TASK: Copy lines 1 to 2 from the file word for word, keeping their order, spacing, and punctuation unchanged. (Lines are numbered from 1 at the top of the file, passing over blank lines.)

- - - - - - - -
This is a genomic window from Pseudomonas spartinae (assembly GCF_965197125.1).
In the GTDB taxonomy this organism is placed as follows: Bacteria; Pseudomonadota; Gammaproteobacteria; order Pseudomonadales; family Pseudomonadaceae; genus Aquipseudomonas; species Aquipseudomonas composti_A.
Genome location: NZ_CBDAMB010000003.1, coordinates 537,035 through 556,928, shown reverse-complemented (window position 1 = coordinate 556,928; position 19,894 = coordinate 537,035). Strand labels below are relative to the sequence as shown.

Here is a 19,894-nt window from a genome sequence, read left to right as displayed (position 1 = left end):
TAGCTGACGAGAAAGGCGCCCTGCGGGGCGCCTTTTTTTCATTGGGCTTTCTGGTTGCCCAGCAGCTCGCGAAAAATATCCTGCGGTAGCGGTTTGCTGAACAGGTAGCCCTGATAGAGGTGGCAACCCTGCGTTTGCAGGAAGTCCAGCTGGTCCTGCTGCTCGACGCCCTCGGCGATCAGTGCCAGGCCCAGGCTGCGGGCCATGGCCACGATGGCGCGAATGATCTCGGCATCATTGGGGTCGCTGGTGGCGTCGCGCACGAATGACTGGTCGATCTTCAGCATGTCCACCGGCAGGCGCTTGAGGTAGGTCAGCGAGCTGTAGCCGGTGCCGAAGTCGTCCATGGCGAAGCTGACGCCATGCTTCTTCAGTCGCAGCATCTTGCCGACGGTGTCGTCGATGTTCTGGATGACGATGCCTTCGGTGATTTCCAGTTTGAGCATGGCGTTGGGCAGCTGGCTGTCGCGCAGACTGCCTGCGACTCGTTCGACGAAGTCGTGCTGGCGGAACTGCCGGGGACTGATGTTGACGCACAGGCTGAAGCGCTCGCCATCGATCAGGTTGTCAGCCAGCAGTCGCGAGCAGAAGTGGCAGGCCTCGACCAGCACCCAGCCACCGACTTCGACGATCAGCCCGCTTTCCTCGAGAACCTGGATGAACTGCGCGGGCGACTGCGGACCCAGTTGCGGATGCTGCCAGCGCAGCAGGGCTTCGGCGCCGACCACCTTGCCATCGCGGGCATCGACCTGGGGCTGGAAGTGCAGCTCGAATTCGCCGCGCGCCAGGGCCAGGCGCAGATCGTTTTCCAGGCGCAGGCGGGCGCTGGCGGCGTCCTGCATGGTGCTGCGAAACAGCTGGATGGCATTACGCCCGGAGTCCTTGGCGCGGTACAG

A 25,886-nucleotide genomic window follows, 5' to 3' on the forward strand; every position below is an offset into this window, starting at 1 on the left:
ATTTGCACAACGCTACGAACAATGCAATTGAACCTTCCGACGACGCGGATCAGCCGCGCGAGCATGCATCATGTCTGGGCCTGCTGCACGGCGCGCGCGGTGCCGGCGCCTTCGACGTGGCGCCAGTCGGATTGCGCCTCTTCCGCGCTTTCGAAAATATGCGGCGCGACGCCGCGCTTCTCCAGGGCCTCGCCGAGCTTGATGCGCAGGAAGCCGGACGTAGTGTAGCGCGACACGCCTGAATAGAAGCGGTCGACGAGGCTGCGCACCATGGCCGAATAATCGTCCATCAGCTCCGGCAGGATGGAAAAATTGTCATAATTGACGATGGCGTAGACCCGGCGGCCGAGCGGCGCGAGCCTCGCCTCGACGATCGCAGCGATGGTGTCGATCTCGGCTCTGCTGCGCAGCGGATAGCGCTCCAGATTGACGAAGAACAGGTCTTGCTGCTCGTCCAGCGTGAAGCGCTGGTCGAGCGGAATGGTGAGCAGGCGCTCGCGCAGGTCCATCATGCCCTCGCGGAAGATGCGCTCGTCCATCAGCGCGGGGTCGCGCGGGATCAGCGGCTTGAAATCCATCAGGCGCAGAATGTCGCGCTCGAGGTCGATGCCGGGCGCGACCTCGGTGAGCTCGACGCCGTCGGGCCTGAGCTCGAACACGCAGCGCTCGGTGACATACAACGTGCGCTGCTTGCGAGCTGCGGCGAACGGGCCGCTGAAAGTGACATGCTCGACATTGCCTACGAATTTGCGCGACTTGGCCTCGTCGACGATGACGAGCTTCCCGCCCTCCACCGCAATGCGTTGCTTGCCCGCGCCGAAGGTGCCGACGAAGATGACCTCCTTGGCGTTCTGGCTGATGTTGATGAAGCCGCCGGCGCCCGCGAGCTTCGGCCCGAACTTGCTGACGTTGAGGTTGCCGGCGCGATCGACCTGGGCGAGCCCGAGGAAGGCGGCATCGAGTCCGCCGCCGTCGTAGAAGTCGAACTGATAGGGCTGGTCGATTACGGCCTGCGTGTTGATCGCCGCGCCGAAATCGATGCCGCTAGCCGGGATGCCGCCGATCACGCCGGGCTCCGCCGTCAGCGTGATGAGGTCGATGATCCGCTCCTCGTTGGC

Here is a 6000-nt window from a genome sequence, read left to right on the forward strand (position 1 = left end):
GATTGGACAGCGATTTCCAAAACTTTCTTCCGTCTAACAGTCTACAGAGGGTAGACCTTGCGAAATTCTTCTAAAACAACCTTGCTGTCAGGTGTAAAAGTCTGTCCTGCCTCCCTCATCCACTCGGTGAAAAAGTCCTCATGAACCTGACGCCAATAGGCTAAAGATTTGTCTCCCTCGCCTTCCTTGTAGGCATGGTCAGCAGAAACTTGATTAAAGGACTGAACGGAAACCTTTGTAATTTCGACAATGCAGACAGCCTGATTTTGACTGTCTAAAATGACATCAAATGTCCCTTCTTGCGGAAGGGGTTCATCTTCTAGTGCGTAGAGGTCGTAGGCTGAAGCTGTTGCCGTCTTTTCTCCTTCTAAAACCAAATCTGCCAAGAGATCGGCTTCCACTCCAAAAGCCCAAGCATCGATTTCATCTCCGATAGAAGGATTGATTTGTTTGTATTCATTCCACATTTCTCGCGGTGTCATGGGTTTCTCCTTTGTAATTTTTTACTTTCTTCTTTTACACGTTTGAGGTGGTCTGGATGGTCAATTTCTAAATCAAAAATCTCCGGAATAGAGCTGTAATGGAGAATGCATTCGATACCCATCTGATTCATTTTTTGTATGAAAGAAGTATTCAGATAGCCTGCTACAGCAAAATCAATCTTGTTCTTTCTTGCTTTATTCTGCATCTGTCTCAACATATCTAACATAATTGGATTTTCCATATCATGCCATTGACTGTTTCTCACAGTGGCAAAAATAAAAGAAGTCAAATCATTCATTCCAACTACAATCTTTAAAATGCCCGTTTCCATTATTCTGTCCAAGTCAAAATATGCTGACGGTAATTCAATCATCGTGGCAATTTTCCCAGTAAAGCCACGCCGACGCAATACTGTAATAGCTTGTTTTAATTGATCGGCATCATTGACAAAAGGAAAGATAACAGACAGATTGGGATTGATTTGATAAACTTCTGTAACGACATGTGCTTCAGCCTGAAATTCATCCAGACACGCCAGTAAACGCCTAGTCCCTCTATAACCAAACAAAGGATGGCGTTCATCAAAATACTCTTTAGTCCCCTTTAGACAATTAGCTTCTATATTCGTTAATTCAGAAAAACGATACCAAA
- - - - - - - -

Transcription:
This is a genomic window from Pseudomonas spartinae (assembly GCF_965197125.1).
In the GTDB taxonomy this organism is placed as follows: Bacteria; Pseudomonadota; Gammaproteobacteria; order Pseudomonadales; family Pseudomonadaceae; genus Aquipseudomonas; species Aquipseudomonas composti_A.